China Lowers VAT Rebate Rates for Exports, Including
By Charles Cumpston
In a sweeping move, China cut the value added tax (VAT) rebate
rates on 2,831 classifications of products, including glass. This
represents 37 percent of the total number of classifications in
the China customs tariff, point out officials at the consulting
firm Ernst & Young, and is the third such change in refund rates
since 2005. The company says it is another attempt to address overheating
export growth and manage the ballooning trade surplus.
The VAT rebate rate for glass was lowered from 11 percent to 5
percent, a 6-percent drop.
This rate reduction results in additional export costs that must
either be absorbed by the exporter or passed on to overseas customers.
Sources in China told USGNN that for some glass producers the VAT
rebate is the majority of their profit. Speculation is that glass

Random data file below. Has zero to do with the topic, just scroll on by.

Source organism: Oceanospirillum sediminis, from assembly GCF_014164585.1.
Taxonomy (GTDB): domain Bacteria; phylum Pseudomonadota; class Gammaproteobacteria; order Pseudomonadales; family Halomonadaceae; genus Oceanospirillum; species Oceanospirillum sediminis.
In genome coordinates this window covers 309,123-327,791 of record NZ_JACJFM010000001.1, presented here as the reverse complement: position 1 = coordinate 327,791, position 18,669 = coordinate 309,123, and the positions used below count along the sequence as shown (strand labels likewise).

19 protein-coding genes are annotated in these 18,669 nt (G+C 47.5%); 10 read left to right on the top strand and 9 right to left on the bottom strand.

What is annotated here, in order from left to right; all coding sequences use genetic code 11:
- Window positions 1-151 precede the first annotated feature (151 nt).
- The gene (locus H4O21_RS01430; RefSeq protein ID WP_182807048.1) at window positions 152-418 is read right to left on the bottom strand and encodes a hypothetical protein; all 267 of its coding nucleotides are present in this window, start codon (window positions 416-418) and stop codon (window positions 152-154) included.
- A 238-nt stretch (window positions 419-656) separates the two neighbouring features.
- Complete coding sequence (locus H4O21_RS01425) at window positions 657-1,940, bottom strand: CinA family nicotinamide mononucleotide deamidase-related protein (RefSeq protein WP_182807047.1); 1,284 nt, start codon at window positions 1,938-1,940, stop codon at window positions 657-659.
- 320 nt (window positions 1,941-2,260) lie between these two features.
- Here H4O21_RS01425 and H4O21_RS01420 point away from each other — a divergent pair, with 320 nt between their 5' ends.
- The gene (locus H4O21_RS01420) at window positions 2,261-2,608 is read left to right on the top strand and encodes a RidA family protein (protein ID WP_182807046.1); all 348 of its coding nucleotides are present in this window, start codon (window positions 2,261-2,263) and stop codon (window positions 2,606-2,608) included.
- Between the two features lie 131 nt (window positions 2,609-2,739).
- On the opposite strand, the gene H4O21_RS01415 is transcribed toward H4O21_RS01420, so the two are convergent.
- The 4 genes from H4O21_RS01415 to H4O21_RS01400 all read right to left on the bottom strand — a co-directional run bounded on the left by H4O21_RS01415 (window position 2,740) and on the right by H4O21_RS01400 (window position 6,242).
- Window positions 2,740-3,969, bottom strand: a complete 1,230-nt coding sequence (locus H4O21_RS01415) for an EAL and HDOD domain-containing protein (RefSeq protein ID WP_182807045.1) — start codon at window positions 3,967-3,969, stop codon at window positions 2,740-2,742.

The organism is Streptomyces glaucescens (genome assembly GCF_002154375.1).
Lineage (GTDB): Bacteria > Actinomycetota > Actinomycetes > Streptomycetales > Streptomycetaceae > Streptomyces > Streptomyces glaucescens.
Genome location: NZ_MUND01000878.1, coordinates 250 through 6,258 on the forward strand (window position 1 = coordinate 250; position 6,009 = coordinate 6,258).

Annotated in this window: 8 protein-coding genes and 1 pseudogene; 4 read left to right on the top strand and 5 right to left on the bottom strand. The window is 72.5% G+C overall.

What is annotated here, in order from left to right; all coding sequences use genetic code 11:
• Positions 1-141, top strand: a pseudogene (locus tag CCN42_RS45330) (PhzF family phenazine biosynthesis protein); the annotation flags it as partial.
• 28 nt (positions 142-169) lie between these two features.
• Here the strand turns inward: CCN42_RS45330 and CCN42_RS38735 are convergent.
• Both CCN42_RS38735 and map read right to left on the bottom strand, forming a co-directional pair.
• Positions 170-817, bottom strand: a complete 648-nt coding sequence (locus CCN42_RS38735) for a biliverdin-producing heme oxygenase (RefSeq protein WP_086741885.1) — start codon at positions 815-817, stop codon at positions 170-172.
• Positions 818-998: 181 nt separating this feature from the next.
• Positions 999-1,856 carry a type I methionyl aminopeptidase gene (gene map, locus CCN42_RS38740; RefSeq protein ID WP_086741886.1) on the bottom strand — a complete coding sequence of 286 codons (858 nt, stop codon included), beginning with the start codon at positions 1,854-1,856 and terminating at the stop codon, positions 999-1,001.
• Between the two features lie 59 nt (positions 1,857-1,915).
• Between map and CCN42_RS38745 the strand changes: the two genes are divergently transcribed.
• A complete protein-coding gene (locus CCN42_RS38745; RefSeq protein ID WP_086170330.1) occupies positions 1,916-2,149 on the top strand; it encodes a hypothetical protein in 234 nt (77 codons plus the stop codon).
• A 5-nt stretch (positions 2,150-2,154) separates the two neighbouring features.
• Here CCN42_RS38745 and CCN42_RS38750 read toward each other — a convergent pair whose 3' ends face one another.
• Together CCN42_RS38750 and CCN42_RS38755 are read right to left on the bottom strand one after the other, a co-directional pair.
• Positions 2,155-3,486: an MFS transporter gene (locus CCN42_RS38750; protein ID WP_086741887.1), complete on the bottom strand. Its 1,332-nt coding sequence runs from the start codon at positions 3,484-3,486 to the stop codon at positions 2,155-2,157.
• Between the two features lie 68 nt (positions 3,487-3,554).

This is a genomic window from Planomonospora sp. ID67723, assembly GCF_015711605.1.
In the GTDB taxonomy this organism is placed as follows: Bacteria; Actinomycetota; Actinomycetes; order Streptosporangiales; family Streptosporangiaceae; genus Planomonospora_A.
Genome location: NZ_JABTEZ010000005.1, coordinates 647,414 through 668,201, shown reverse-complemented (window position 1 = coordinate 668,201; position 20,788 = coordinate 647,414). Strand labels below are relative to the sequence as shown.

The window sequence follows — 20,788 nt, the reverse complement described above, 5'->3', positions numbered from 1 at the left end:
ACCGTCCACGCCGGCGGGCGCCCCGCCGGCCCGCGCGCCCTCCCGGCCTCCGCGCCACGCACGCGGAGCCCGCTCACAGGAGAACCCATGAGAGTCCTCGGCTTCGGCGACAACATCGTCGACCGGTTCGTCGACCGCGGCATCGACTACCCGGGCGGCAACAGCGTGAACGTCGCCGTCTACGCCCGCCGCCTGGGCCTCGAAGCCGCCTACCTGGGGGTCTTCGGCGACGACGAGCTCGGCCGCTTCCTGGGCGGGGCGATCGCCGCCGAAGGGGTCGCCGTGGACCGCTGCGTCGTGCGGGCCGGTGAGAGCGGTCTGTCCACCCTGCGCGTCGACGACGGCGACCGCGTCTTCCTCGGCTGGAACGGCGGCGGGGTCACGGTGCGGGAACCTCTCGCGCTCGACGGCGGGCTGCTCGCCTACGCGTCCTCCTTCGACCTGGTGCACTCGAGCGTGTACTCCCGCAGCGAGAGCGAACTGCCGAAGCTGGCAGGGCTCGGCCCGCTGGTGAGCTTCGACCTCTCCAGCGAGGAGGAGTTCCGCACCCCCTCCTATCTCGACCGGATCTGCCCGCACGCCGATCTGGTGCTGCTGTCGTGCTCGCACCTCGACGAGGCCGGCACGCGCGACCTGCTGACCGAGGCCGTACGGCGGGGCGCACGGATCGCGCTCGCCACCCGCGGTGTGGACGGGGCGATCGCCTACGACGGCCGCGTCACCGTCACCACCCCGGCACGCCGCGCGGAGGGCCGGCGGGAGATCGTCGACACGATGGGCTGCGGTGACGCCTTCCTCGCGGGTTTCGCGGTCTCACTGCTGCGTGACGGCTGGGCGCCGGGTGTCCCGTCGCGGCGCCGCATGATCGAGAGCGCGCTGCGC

export prices will increase.
Officials with Ernst & Young explain that the VAT refunds have
played an important role in keeping export prices low. By changing
the VAT refund rates, the government can, to a certain extent, encourage
or discourage exportation of the affected products.
The new rebate rate went into effect July 1. Most of the products
included in the change fall into the category of high polluting,
high energy consumption or export of China's natural resources.
The production of glass fits most comfortably into the energy consumption